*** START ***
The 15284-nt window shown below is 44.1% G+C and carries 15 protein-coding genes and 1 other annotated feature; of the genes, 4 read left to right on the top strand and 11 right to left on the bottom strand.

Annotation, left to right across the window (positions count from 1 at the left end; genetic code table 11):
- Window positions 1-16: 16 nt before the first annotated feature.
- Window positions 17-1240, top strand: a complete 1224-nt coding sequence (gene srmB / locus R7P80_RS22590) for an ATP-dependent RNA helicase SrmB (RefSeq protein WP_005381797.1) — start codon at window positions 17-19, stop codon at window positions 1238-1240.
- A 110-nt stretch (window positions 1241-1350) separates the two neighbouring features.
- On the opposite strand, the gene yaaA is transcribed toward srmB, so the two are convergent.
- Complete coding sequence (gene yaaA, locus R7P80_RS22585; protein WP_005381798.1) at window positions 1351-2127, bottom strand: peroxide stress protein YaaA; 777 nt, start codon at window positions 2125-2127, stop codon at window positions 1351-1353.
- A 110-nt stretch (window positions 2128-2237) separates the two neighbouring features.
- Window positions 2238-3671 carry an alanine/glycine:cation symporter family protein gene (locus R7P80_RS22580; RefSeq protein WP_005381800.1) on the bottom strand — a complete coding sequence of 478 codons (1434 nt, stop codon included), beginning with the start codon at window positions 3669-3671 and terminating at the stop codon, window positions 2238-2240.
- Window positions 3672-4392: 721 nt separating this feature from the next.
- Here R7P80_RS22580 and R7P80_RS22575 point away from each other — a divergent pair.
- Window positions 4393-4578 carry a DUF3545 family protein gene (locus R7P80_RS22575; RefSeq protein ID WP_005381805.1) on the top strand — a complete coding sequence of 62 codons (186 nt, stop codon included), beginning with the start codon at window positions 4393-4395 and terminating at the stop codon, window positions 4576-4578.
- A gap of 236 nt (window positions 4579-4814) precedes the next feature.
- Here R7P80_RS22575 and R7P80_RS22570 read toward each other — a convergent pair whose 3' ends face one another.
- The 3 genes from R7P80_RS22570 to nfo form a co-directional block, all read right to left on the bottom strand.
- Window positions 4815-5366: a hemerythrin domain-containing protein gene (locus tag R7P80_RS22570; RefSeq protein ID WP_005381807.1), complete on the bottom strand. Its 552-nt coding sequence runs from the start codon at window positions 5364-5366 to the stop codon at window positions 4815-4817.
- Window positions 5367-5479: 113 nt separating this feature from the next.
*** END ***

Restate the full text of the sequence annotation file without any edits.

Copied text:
The 15284-nt window shown below is 44.1% G+C and carries 15 protein-coding genes and 1 other annotated feature; of the genes, 4 read left to right on the top strand and 11 right to left on the bottom strand.

Annotation, left to right across the window (positions count from 1 at the left end; genetic code table 11):
- Window positions 1-16: 16 nt before the first annotated feature.
- Window positions 17-1240, top strand: a complete 1224-nt coding sequence (gene srmB / locus R7P80_RS22590) for an ATP-dependent RNA helicase SrmB (RefSeq protein WP_005381797.1) — start codon at window positions 17-19, stop codon at window positions 1238-1240.
- A 110-nt stretch (window positions 1241-1350) separates the two neighbouring features.
- On the opposite strand, the gene yaaA is transcribed toward srmB, so the two are convergent.
- Complete coding sequence (gene yaaA, locus R7P80_RS22585; protein WP_005381798.1) at window positions 1351-2127, bottom strand: peroxide stress protein YaaA; 777 nt, start codon at window positions 2125-2127, stop codon at window positions 1351-1353.
- A 110-nt stretch (window positions 2128-2237) separates the two neighbouring features.
- Window positions 2238-3671 carry an alanine/glycine:cation symporter family protein gene (locus R7P80_RS22580; RefSeq protein WP_005381800.1) on the bottom strand — a complete coding sequence of 478 codons (1434 nt, stop codon included), beginning with the start codon at window positions 3669-3671 and terminating at the stop codon, window positions 2238-2240.
- Window positions 3672-4392: 721 nt separating this feature from the next.
- Here R7P80_RS22580 and R7P80_RS22575 point away from each other — a divergent pair.
- Window positions 4393-4578 carry a DUF3545 family protein gene (locus R7P80_RS22575; RefSeq protein ID WP_005381805.1) on the top strand — a complete coding sequence of 62 codons (186 nt, stop codon included), beginning with the start codon at window positions 4393-4395 and terminating at the stop codon, window positions 4576-4578.
- A gap of 236 nt (window positions 4579-4814) precedes the next feature.
- Here R7P80_RS22575 and R7P80_RS22570 read toward each other — a convergent pair whose 3' ends face one another.
- The 3 genes from R7P80_RS22570 to nfo form a co-directional block, all read right to left on the bottom strand.
- Window positions 4815-5366: a hemerythrin domain-containing protein gene (locus tag R7P80_RS22570; RefSeq protein ID WP_005381807.1), complete on the bottom strand. Its 552-nt coding sequence runs from the start codon at window positions 5364-5366 to the stop codon at window positions 4815-4817.
- Window positions 5367-5479: 113 nt separating this feature from the next.